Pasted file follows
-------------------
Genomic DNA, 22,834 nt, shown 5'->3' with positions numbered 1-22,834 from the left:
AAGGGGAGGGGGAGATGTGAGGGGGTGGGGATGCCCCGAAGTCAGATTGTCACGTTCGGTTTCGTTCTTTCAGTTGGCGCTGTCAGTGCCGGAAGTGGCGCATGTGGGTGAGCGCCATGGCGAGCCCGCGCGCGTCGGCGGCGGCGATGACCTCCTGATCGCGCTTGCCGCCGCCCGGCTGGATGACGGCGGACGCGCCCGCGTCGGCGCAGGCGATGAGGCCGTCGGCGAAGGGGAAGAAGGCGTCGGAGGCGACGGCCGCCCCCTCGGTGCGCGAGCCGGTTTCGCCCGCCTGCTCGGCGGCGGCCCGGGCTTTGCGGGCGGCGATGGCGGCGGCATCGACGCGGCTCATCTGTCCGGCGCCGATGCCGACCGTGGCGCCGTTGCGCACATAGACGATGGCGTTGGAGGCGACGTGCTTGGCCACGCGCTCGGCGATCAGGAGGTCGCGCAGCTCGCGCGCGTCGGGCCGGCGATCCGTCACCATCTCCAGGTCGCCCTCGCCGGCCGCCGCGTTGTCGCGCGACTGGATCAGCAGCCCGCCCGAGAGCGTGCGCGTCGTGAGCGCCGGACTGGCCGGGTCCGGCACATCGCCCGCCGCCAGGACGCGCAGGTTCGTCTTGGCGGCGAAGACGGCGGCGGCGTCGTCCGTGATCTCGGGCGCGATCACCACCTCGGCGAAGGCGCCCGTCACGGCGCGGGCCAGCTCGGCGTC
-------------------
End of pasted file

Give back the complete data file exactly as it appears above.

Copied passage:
Genomic DNA, 22,834 nt, shown 5'->3' with positions numbered 1-22,834 from the left:
AAGGGGAGGGGGAGATGTGAGGGGGTGGGGATGCCCCGAAGTCAGATTGTCACGTTCGGTTTCGTTCTTTCAGTTGGCGCTGTCAGTGCCGGAAGTGGCGCATGTGGGTGAGCGCCATGGCGAGCCCGCGCGCGTCGGCGGCGGCGATGACCTCCTGATCGCGCTTGCCGCCGCCCGGCTGGATGACGGCGGACGCGCCCGCGTCGGCGCAGGCGATGAGGCCGTCGGCGAAGGGGAAGAAGGCGTCGGAGGCGACGGCCGCCCCCTCGGTGCGCGAGCCGGTTTCGCCCGCCTGCTCGGCGGCGGCCCGGGCTTTGCGGGCGGCGATGGCGGCGGCATCGACGCGGCTCATCTGTCCGGCGCCGATGCCGACCGTGGCGCCGTTGCGCACATAGACGATGGCGTTGGAGGCGACGTGCTTGGCCACGCGCTCGGCGATCAGGAGGTCGCGCAGCTCGCGCGCGTCGGGCCGGCGATCCGTCACCATCTCCAGGTCGCCCTCGCCGGCCGCCGCGTTGTCGCGCGACTGGATCAGCAGCCCGCCCGAGAGCGTGCGCGTCGTGAGCGCCGGACTGGCCGGGTCCGGCACATCGCCCGCCGCCAGGACGCGCAGGTTCGTCTTGGCGGCGAAGACGGCGGCGGCGTCGTCCGTGATCTCGGGCGCGATCACCACCTCGGCGAAGGCGCCCGTCACGGCGCGGGCCAGCTCGGCGTC